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Hasbro: G.I. Joe Classified Techno-Viper Review

I was not collecting action figures much and neither were my friends when the 1987 line-up from G.I. Joe hit shelves, so I missed out on a lot of characters including the original version of the Techno-Viper. He’s one of those figures I wasn’t really familiar with until the Classified line got me back into G.I. Joe, but the purple on purple costume with the quintessentially ’80s helmet design was instantly appealing to me. Let’s take a look at the G.I. Joe Techno-Viper!

Window boxes are back in the 4th iteration of Classified packaging in four years of the line. It doesn’t affect me too much since I toss this stuff, but I do wonder how MOC collectors feel about the frequent changes. I am glad that they kept the little digitally rendered scenes on the back as I enjoy the storytelling snippet we get from those scenes. The side and front corner character art seems a little less stylistically varied between figures than it used to be, but this one looks particularly nice to me with the contrasting green background to the purple costume.

The figure comes with a pack, three tools, a rifle, a pistol, a connector tube, and a red read-out piece. The pack is interesting to me because all the material from Hasbro indicates that the handle should face down and the two purple tanks be up top, but the original figure had the the opposite orientation on the box art. I think it looks good both ways, but I find that the tube plugs into the weapon and allows for more movement if you put the tubes and dials towards the bottom. The tube plugs into the rifle or any of the three tools that can be stored in slots on the back. The tools are a softer plastic and I feel like they could use some silver paint to bring out the details. There are two tube ports on the back of the pack, but only one tube, so I kind of wish they would have included a second tube like the vintage figure. This is a much nicer tube than that old figure, however, with ridged details and silver paint that matches the tubes sculpted onto the torso of this figure.

The red translucent piece serves as a sort of holographic heads up display and it plugs into a hole into the either wrist gauntlet. It’s a fun little part that adds some more sci-fi to a pretty sci-fi guy. I like how the holo-display piece looks in conjunction with the little red read-out tampo on the gauntlets. I think it works as a diagnostic tool or perhaps some communication.

The pistol looks like re-use from the B.A.T., which feels fitting since he shares the same pistol belt (which kind of rides up like it did on the B.A.T.). You have to figure these guys work on B.A.T.s from time to time, so I can see them sharing equipment.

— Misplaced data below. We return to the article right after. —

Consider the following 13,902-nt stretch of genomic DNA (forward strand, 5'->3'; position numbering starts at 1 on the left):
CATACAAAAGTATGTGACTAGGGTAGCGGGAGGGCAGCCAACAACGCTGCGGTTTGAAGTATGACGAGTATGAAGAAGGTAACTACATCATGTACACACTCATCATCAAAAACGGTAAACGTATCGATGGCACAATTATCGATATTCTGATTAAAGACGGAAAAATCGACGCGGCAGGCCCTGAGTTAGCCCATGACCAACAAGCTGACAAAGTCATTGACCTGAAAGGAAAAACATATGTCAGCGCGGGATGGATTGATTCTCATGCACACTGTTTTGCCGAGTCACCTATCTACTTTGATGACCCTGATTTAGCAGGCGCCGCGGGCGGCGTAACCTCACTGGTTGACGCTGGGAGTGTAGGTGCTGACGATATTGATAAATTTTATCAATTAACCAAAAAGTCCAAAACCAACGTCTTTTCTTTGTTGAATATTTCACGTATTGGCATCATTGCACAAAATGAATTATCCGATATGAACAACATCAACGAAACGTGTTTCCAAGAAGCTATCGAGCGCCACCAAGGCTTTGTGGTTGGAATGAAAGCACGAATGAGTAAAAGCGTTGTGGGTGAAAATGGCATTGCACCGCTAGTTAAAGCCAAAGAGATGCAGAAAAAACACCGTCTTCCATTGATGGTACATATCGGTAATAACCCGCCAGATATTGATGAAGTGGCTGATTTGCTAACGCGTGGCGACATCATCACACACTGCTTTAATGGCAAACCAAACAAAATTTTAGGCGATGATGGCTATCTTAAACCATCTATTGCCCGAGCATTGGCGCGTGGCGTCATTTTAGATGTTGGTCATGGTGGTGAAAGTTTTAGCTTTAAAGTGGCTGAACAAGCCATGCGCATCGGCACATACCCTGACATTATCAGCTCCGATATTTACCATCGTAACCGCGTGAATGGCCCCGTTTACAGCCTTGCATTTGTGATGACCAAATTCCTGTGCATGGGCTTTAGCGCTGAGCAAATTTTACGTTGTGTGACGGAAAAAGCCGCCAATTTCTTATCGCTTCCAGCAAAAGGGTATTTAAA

The rifle has an extremely sci-fi feel to it in keeping with the original design. On the vintage figure it was called a phase-pulse plasma rifle, and it does give a very laser-gun feel to it. I’m not seeing a peg or anything on the pack designed to hold the rifle, but I was able to wedge in-between the figure and pack when I put the pack on upside down. The rifle can accept the standard blast effects in the barrel.

The sculpting on the Techno-Viper is sharp and I initially didn’t clock that the arms, crotch, and legs are re-used from Tripwire. It’s probably because both figures have some overlays that disguises the re-use well. His shoulder pads have this great panel and rivet details that matches up with the tabbard on the front of the chest. The shoulder pads are a separate piece that is plugged into the shoulder socket similar to how the more recent Black Series Stormtrooper shoulder pads work, so it rotates along with the arm swivel and lifts up when the arm hinges out. They also have a bit of a clip onto the biceps so they stay attached while moving the arm.

Articulation is G.I. Joe Classified standard and he moves well for the most part, but the head movement seems more limited here than most ball-jointed necks with little tilt and the lower neck has little movement. One of my figures has a bit of a wobbly waist, but the other one is tight. He has:

  • Ball and socket head, lower neck, and waist
  • Swivel/hinge shoulders, wrists, hips, and ankles
  • Double-hinged elbows and knees
  • Hinged mid-torso and pectorals
  • Swivel bicep, thighs, and boots

Paint is pretty solid with a lot of clean separation between black, silver, and purple color breaks. The biggest paint downside for me is that the knee-pads are cast in black plastic and the legs in purple, so the knee discs show black when bending the knees. It’s kind of an unfinished look for an otherwise polished figure. I also think a bit of silver would be nice on the tools for a bit more detail.

Overall, this is a pretty solid Cobra army builder though I only picked up two, which is the smallest number of army builders I’ve picked up so far. I don’t think it’s based on quality because it’s as good, if not better, than the other army builder figures that I have. I think that since I don’t have the same level of nostalgia for this one, he’s more of a specialist than infantry, and the fact that I do have a pretty massive Cobra Trooper army, led me to hold back on this figure just a bit. I’ve still got the H.I.S.S. color repaint coming with the H.M.S. very soon.